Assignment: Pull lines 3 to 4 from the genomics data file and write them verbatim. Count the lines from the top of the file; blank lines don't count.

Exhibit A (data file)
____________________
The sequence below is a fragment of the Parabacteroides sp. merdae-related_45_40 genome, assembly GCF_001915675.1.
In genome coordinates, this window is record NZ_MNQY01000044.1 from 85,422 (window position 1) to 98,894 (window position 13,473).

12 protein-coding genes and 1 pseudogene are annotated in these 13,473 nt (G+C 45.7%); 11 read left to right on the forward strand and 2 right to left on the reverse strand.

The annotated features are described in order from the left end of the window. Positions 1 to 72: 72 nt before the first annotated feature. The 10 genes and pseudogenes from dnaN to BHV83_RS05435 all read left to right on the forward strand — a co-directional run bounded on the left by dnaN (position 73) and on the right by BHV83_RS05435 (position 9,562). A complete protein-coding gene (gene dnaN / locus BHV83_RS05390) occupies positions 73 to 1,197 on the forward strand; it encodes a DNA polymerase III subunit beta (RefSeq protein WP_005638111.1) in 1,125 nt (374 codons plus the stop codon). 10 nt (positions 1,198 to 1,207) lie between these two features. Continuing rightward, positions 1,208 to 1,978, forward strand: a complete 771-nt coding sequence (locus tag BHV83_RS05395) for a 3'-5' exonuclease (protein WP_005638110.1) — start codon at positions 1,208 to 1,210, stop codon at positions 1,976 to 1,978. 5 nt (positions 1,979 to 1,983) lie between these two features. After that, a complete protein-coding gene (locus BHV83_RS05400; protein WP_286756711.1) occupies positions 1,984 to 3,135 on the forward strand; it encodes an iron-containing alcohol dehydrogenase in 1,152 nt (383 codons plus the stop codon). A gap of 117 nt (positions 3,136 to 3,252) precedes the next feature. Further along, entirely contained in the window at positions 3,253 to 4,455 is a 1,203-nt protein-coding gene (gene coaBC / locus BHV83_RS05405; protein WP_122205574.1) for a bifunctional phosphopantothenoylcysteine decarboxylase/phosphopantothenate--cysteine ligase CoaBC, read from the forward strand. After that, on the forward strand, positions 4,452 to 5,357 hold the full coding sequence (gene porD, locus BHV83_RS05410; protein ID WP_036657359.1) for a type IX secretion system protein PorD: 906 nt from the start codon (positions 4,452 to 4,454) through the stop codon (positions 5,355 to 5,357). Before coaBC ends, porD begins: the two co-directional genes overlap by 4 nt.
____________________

12 protein-coding genes and 1 pseudogene are annotated in these 13,473 nt (G+C 45.7%); 11 read left to right on the forward strand and 2 right to left on the reverse strand.

The annotated features are described in order from the left end of the window. Positions 1 to 72: 72 nt before the first annotated feature. The 10 genes and pseudogenes from dnaN to BHV83_RS05435 all read left to right on the forward strand — a co-directional run bounded on the left by dnaN (position 73) and on the right by BHV83_RS05435 (position 9,562). A complete protein-coding gene (gene dnaN / locus BHV83_RS05390) occupies positions 73 to 1,197 on the forward strand; it encodes a DNA polymerase III subunit beta (RefSeq protein WP_005638111.1) in 1,125 nt (374 codons plus the stop codon). 10 nt (positions 1,198 to 1,207) lie between these two features. Continuing rightward, positions 1,208 to 1,978, forward strand: a complete 771-nt coding sequence (locus tag BHV83_RS05395) for a 3'-5' exonuclease (protein WP_005638110.1) — start codon at positions 1,208 to 1,210, stop codon at positions 1,976 to 1,978. 5 nt (positions 1,979 to 1,983) lie between these two features. After that, a complete protein-coding gene (locus BHV83_RS05400; protein WP_286756711.1) occupies positions 1,984 to 3,135 on the forward strand; it encodes an iron-containing alcohol dehydrogenase in 1,152 nt (383 codons plus the stop codon). A gap of 117 nt (positions 3,136 to 3,252) precedes the next feature. Further along, entirely contained in the window at positions 3,253 to 4,455 is a 1,203-nt protein-coding gene (gene coaBC / locus BHV83_RS05405; protein WP_122205574.1) for a bifunctional phosphopantothenoylcysteine decarboxylase/phosphopantothenate--cysteine ligase CoaBC, read from the forward strand. After that, on the forward strand, positions 4,452 to 5,357 hold the full coding sequence (gene porD, locus BHV83_RS05410; protein ID WP_036657359.1) for a type IX secretion system protein PorD: 906 nt from the start codon (positions 4,452 to 4,454) through the stop codon (positions 5,355 to 5,357). Before coaBC ends, porD begins: the two co-directional genes overlap by 4 nt.